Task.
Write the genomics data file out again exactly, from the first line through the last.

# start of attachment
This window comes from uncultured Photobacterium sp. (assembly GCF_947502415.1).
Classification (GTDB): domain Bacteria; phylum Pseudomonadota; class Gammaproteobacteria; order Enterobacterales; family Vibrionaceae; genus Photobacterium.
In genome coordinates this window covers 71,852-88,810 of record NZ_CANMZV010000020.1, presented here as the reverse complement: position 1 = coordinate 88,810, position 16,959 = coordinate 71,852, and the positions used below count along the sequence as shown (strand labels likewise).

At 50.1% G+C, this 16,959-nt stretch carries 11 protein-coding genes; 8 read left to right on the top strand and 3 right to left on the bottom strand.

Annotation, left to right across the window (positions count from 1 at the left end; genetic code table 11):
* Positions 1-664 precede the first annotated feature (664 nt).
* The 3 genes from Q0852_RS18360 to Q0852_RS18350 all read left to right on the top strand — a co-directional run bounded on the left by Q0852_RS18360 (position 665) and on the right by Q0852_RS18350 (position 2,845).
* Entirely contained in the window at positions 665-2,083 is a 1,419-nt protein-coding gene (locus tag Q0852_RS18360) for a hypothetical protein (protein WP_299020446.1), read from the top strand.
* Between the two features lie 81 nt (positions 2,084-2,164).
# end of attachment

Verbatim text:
This window comes from uncultured Photobacterium sp. (assembly GCF_947502415.1).
Classification (GTDB): domain Bacteria; phylum Pseudomonadota; class Gammaproteobacteria; order Enterobacterales; family Vibrionaceae; genus Photobacterium.
In genome coordinates this window covers 71,852-88,810 of record NZ_CANMZV010000020.1, presented here as the reverse complement: position 1 = coordinate 88,810, position 16,959 = coordinate 71,852, and the positions used below count along the sequence as shown (strand labels likewise).

At 50.1% G+C, this 16,959-nt stretch carries 11 protein-coding genes; 8 read left to right on the top strand and 3 right to left on the bottom strand.

Annotation, left to right across the window (positions count from 1 at the left end; genetic code table 11):
* Positions 1-664 precede the first annotated feature (664 nt).
* The 3 genes from Q0852_RS18360 to Q0852_RS18350 all read left to right on the top strand — a co-directional run bounded on the left by Q0852_RS18360 (position 665) and on the right by Q0852_RS18350 (position 2,845).
* Entirely contained in the window at positions 665-2,083 is a 1,419-nt protein-coding gene (locus tag Q0852_RS18360) for a hypothetical protein (protein WP_299020446.1), read from the top strand.
* Between the two features lie 81 nt (positions 2,084-2,164).